The chairman of presumptive Republican presidential nominee Mitt Romney's national steering committee on Monday defended the candidate's "wisdom" that state and local government needed to "cut back" on teachers, firefighters and police.
"Let me respond as a taxpayer, not as a representative of the Romney campaign," former New Hampshire Gov. John Sununu (R) told MSNBC's Chris Jansing. "There are municipalities, there are states where there is flight of population. And as the population goes down, you need fewer teachers."
"If there's movement to the suburbs, those teachers and policeman are needed somewhere," Jansing noted.
"If there's fewer kids in the classroom, the taxpayers really do want to hear that there will be fewer teachers," Sununu insisted. "Absolutely."
"I think this is a real issue and people ought to stop jumping on it as a gaffe and understand that there's wisdom in the comment," he added.
At a campaign stop in Iowa on Friday, Romney had blasted President Barack Obama's call to hire more teachers, firefighters and police.
"He wants to add more to government," the former Massachusetts governor charged. "He wants another stimulus. He wants to hire more government workers. He says we need more firemen, more policeman, more teachers.”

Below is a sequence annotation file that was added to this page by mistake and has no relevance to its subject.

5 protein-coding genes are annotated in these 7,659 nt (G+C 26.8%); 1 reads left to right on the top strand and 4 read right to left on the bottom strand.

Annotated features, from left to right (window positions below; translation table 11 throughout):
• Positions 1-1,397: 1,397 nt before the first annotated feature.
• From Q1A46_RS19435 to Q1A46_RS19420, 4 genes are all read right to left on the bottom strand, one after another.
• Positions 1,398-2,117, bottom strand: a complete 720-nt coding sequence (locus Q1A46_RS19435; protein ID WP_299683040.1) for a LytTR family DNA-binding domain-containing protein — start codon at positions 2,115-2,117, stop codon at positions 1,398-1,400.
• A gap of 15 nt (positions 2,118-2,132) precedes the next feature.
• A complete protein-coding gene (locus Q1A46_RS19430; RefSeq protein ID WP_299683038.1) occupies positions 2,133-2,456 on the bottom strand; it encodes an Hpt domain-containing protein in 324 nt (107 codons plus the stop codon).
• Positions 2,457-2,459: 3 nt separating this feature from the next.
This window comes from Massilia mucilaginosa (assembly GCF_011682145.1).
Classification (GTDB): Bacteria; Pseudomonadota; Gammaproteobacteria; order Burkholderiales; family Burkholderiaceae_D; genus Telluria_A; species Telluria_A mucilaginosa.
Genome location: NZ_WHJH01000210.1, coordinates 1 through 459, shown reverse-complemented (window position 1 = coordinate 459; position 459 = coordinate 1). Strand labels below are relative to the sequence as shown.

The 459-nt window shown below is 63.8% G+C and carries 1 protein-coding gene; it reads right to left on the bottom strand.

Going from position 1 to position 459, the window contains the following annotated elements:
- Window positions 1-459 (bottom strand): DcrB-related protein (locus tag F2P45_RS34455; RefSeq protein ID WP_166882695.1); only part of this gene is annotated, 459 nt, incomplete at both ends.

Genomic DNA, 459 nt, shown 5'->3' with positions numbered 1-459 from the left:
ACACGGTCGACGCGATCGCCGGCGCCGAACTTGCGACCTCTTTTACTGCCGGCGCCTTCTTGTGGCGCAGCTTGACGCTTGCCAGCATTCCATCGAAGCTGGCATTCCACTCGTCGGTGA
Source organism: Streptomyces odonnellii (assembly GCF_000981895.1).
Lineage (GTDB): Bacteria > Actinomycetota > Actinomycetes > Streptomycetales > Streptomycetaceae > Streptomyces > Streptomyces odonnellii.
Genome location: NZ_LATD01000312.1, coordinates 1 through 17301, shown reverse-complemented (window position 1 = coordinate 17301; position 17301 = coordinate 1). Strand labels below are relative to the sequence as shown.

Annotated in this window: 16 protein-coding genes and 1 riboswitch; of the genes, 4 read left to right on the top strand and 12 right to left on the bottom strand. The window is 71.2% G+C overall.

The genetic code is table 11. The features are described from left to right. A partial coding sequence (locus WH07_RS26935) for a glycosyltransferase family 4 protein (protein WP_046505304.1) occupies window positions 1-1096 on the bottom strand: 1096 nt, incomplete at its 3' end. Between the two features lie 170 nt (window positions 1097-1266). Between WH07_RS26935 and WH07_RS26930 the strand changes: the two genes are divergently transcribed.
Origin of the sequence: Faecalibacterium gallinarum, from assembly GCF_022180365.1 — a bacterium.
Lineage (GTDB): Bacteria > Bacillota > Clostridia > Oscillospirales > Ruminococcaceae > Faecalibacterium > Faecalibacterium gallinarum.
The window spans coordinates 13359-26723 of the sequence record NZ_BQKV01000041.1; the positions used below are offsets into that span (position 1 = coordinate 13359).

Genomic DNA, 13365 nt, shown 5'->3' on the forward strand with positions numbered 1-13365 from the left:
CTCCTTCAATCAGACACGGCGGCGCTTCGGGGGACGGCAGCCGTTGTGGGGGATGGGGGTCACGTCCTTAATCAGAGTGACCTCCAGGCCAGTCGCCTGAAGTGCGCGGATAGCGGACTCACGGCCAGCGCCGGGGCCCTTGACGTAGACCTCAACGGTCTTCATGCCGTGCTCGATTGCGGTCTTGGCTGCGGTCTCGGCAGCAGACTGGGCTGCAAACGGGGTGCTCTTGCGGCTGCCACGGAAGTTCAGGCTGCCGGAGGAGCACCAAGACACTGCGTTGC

“Did he not get the message of Wisconsin? The American people did! It’s time for us to cut back on government!”
But on Monday, Romney adviser Bay Buchanan said that Obama was the one to blame for job losses in the public sector.
"He says 450,000 local and government state workers have been laid off, Buchanan told CNN's Soledad O'Brien. "Why do you think they’re being laid off, Mr. President? Do you not understand when the economy is suffering, when we are having the situation we’re having today with this slow, slow, almost no growth in the country sometimes, that he is impacting? His policies are impacting what’s going on in the state and local."
“If Barack Obama could just do half the kind of job that Mitt Romney did [as governor of] Massachusetts, this country would be thriving.”
A 2009 report by the National Commission on Teaching & America's Future predicted about a third of the nation's teachers would retire by 2013, leaving drastic shortages of experienced instructors.
(h/t: Think Progress)